If Abraham is in heaven, it should be easy to demonstrate. His “obituary” is in Genesis 25:7-9:
“And these are the days of the years of Abraham’s life which he lived, an hundred threescore and fifteen years. Then Abraham gave up the ghost [spirit], and died in a good old age, an old man, and full of years; and was gathered to his people. And his sons Isaac and Ishmael buried him in a cave of Machpelah, in field of Ephron the son of Zohar the Hittite, which is before Mamre.” Abraham was buried and “gathered to his people.” If Lazarus is “in Abraham’s bosom” then he, too, would be buried in the cave of Machpelah in the field of Ephron. He is not now up in heaven.
   Abraham’s obituary agrees with the prophecy of Abraham’s death in Genesis 15:15:
“And you shall go to your fathers in peace; you shall be buried in a good old age.” In death Abraham joined his forefathers who preceded him in their own demise, and all are in the grave awaiting the resurrection.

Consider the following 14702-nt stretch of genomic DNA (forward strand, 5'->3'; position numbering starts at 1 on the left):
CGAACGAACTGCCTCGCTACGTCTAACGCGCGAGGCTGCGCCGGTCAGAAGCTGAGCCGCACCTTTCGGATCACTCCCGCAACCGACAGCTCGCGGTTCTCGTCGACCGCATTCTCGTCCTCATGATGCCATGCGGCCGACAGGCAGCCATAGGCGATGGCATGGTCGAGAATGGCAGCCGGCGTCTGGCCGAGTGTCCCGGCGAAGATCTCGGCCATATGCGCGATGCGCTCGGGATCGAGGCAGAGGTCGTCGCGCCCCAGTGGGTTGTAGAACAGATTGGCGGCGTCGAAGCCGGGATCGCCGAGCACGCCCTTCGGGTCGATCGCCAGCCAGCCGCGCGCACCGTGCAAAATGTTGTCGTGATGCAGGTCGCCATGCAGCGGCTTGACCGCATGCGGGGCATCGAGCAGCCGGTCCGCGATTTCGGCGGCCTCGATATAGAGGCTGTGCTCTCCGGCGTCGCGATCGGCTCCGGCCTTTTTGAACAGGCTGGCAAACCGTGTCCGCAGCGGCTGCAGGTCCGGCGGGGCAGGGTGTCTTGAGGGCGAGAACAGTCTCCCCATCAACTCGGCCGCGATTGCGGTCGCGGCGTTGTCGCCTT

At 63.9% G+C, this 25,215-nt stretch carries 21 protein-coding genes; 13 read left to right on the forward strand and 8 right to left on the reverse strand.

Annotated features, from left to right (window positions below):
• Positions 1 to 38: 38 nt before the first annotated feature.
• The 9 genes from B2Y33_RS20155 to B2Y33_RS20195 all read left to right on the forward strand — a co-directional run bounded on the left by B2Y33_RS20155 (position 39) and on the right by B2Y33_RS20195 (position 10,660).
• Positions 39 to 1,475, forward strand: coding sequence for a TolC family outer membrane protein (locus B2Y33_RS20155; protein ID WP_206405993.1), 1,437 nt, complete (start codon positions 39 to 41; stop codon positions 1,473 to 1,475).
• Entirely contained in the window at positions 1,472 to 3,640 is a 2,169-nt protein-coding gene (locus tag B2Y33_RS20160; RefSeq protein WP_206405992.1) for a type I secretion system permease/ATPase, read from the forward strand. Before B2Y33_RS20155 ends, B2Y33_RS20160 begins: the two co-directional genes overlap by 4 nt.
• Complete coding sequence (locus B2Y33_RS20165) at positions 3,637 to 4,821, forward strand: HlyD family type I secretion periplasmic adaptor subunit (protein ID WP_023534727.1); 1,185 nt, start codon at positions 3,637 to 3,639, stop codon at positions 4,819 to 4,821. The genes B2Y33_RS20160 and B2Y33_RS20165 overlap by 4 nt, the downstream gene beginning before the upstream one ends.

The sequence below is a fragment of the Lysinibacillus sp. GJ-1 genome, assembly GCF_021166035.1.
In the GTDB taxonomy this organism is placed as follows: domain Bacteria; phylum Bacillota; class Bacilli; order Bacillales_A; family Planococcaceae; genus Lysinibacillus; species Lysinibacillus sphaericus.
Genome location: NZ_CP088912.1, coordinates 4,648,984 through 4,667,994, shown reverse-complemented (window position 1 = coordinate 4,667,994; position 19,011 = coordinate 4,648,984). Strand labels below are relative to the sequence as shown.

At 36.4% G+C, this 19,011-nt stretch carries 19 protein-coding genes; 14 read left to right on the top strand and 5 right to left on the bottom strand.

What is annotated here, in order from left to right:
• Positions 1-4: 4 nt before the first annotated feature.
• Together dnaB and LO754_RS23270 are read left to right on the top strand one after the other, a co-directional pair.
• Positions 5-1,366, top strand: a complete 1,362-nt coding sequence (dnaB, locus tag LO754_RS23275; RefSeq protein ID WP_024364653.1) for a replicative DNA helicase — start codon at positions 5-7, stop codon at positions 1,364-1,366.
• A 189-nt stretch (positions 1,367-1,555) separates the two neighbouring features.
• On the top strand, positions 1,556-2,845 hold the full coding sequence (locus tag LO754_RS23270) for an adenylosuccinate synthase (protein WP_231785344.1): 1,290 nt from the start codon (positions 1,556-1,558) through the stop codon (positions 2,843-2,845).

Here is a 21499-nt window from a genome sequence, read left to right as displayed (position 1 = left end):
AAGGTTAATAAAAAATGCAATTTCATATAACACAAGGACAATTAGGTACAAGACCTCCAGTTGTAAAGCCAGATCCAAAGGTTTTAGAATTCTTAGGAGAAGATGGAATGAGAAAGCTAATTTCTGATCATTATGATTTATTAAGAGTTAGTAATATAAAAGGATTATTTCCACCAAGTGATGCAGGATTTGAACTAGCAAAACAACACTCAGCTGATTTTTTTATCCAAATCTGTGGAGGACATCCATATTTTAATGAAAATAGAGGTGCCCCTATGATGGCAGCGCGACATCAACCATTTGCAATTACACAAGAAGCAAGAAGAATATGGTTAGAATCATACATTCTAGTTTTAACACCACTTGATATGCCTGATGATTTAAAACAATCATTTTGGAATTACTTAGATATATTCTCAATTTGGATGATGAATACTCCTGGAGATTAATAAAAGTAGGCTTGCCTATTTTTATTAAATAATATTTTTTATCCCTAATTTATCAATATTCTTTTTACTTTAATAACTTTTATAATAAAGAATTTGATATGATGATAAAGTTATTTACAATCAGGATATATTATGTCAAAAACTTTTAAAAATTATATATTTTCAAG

Many assume that Abraham is in heaven with his forefathers. But the book of Joshua tells us that Abraham’s forefathers were idol worshipers. Would they be rewarded in heaven? Not according to Ephesians 5:5, which says no idolater has any inheritance in the Kingdom. Notice:
“And Joshua said unto all the people, Thus says Yahweh Elohim of Israel, Your fathers dwelt on the other side of the flood in old time, even Terah, the father of Abraham, and the father of Nachor: and they served other gods” (Joshua 24:2).

Both of Them Simply Died